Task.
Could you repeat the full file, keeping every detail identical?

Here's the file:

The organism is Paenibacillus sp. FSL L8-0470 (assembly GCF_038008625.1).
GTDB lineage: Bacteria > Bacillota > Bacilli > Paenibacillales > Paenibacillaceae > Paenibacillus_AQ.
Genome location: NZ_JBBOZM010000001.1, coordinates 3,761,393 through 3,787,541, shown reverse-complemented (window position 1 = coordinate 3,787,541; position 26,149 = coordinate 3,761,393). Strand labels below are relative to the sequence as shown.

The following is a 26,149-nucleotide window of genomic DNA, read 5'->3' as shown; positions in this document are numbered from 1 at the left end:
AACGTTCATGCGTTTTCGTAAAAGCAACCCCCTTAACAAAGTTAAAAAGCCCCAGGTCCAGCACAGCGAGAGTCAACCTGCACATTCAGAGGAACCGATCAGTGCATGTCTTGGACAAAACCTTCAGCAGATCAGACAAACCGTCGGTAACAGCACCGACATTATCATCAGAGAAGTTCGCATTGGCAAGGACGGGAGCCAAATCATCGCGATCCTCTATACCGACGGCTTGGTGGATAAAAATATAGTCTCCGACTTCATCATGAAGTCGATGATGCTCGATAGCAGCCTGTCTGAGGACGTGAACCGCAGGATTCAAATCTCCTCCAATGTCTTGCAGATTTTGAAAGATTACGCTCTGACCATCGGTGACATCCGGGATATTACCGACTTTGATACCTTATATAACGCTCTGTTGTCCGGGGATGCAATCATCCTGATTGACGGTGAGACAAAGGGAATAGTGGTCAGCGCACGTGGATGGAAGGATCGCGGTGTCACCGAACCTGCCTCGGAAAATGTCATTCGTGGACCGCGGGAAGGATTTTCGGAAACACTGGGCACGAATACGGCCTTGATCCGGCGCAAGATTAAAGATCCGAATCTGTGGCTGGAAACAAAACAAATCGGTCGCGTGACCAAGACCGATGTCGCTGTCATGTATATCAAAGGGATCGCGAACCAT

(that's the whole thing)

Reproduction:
The organism is Paenibacillus sp. FSL L8-0470 (assembly GCF_038008625.1).
GTDB lineage: Bacteria > Bacillota > Bacilli > Paenibacillales > Paenibacillaceae > Paenibacillus_AQ.
Genome location: NZ_JBBOZM010000001.1, coordinates 3,761,393 through 3,787,541, shown reverse-complemented (window position 1 = coordinate 3,787,541; position 26,149 = coordinate 3,761,393). Strand labels below are relative to the sequence as shown.

The following is a 26,149-nucleotide window of genomic DNA, read 5'->3' as shown; positions in this document are numbered from 1 at the left end:
AACGTTCATGCGTTTTCGTAAAAGCAACCCCCTTAACAAAGTTAAAAAGCCCCAGGTCCAGCACAGCGAGAGTCAACCTGCACATTCAGAGGAACCGATCAGTGCATGTCTTGGACAAAACCTTCAGCAGATCAGACAAACCGTCGGTAACAGCACCGACATTATCATCAGAGAAGTTCGCATTGGCAAGGACGGGAGCCAAATCATCGCGATCCTCTATACCGACGGCTTGGTGGATAAAAATATAGTCTCCGACTTCATCATGAAGTCGATGATGCTCGATAGCAGCCTGTCTGAGGACGTGAACCGCAGGATTCAAATCTCCTCCAATGTCTTGCAGATTTTGAAAGATTACGCTCTGACCATCGGTGACATCCGGGATATTACCGACTTTGATACCTTATATAACGCTCTGTTGTCCGGGGATGCAATCATCCTGATTGACGGTGAGACAAAGGGAATAGTGGTCAGCGCACGTGGATGGAAGGATCGCGGTGTCACCGAACCTGCCTCGGAAAATGTCATTCGTGGACCGCGGGAAGGATTTTCGGAAACACTGGGCACGAATACGGCCTTGATCCGGCGCAAGATTAAAGATCCGAATCTGTGGCTGGAAACAAAACAAATCGGTCGCGTGACCAAGACCGATGTCGCTGTCATGTATATCAAAGGGATCGCGAACCAT